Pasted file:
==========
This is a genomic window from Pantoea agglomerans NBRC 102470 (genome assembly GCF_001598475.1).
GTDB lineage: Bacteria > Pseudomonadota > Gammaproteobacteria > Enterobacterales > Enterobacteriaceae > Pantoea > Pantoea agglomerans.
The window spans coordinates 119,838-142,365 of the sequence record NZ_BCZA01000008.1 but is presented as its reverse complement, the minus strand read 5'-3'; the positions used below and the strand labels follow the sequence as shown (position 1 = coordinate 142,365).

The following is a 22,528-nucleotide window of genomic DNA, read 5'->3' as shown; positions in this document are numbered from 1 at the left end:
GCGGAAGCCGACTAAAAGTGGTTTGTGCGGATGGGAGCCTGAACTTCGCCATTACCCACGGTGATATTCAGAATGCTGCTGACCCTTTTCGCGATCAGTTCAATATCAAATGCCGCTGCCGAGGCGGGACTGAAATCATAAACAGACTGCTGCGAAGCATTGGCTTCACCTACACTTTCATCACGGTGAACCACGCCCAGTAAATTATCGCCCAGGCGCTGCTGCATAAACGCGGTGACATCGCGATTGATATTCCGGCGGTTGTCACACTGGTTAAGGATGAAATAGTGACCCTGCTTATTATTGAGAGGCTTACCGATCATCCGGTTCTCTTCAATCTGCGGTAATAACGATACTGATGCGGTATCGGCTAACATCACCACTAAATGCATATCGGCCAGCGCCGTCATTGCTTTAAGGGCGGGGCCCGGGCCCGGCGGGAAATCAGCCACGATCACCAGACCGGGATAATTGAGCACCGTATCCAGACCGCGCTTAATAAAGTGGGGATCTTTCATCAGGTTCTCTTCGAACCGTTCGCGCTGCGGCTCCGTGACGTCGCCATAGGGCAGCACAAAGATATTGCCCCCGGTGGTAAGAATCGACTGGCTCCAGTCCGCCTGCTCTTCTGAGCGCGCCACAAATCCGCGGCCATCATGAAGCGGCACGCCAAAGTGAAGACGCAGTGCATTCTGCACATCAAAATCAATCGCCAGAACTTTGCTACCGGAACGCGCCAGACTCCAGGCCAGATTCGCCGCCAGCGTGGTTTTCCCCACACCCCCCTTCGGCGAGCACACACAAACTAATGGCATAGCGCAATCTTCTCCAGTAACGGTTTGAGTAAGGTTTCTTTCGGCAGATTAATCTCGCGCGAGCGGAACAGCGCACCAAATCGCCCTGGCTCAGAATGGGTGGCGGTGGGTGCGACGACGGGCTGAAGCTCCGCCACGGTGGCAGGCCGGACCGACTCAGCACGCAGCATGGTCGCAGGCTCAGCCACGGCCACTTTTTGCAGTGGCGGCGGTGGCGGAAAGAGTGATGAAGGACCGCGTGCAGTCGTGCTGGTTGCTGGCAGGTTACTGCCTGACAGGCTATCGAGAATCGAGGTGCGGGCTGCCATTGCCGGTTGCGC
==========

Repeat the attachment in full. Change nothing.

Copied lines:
This is a genomic window from Pantoea agglomerans NBRC 102470 (genome assembly GCF_001598475.1).
GTDB lineage: Bacteria > Pseudomonadota > Gammaproteobacteria > Enterobacterales > Enterobacteriaceae > Pantoea > Pantoea agglomerans.
The window spans coordinates 119,838-142,365 of the sequence record NZ_BCZA01000008.1 but is presented as its reverse complement, the minus strand read 5'-3'; the positions used below and the strand labels follow the sequence as shown (position 1 = coordinate 142,365).

The following is a 22,528-nucleotide window of genomic DNA, read 5'->3' as shown; positions in this document are numbered from 1 at the left end:
GCGGAAGCCGACTAAAAGTGGTTTGTGCGGATGGGAGCCTGAACTTCGCCATTACCCACGGTGATATTCAGAATGCTGCTGACCCTTTTCGCGATCAGTTCAATATCAAATGCCGCTGCCGAGGCGGGACTGAAATCATAAACAGACTGCTGCGAAGCATTGGCTTCACCTACACTTTCATCACGGTGAACCACGCCCAGTAAATTATCGCCCAGGCGCTGCTGCATAAACGCGGTGACATCGCGATTGATATTCCGGCGGTTGTCACACTGGTTAAGGATGAAATAGTGACCCTGCTTATTATTGAGAGGCTTACCGATCATCCGGTTCTCTTCAATCTGCGGTAATAACGATACTGATGCGGTATCGGCTAACATCACCACTAAATGCATATCGGCCAGCGCCGTCATTGCTTTAAGGGCGGGGCCCGGGCCCGGCGGGAAATCAGCCACGATCACCAGACCGGGATAATTGAGCACCGTATCCAGACCGCGCTTAATAAAGTGGGGATCTTTCATCAGGTTCTCTTCGAACCGTTCGCGCTGCGGCTCCGTGACGTCGCCATAGGGCAGCACAAAGATATTGCCCCCGGTGGTAAGAATCGACTGGCTCCAGTCCGCCTGCTCTTCTGAGCGCGCCACAAATCCGCGGCCATCATGAAGCGGCACGCCAAAGTGAAGACGCAGTGCATTCTGCACATCAAAATCAATCGCCAGAACTTTGCTACCGGAACGCGCCAGACTCCAGGCCAGATTCGCCGCCAGCGTGGTTTTCCCCACACCCCCCTTCGGCGAGCACACACAAACTAATGGCATAGCGCAATCTTCTCCAGTAACGGTTTGAGTAAGGTTTCTTTCGGCAGATTAATCTCGCGCGAGCGGAACAGCGCACCAAATCGCCCTGGCTCAGAATGGGTGGCGGTGGGTGCGACGACGGGCTGAAGCTCCGCCACGGTGGCAGGCCGGACCGACTCAGCACGCAGCATGGTCGCAGGCTCAGCCACGGCCACTTTTTGCAGTGGCGGCGGTGGCGGAAAGAGTGATGAAGGACCGCGTGCAGTCGTGCTGGTTGCTGGCAGGTTACTGCCTGACAGGCTATCGAGAATCGAGGTGCGGGCTGCCATTGCCGGTTGCGC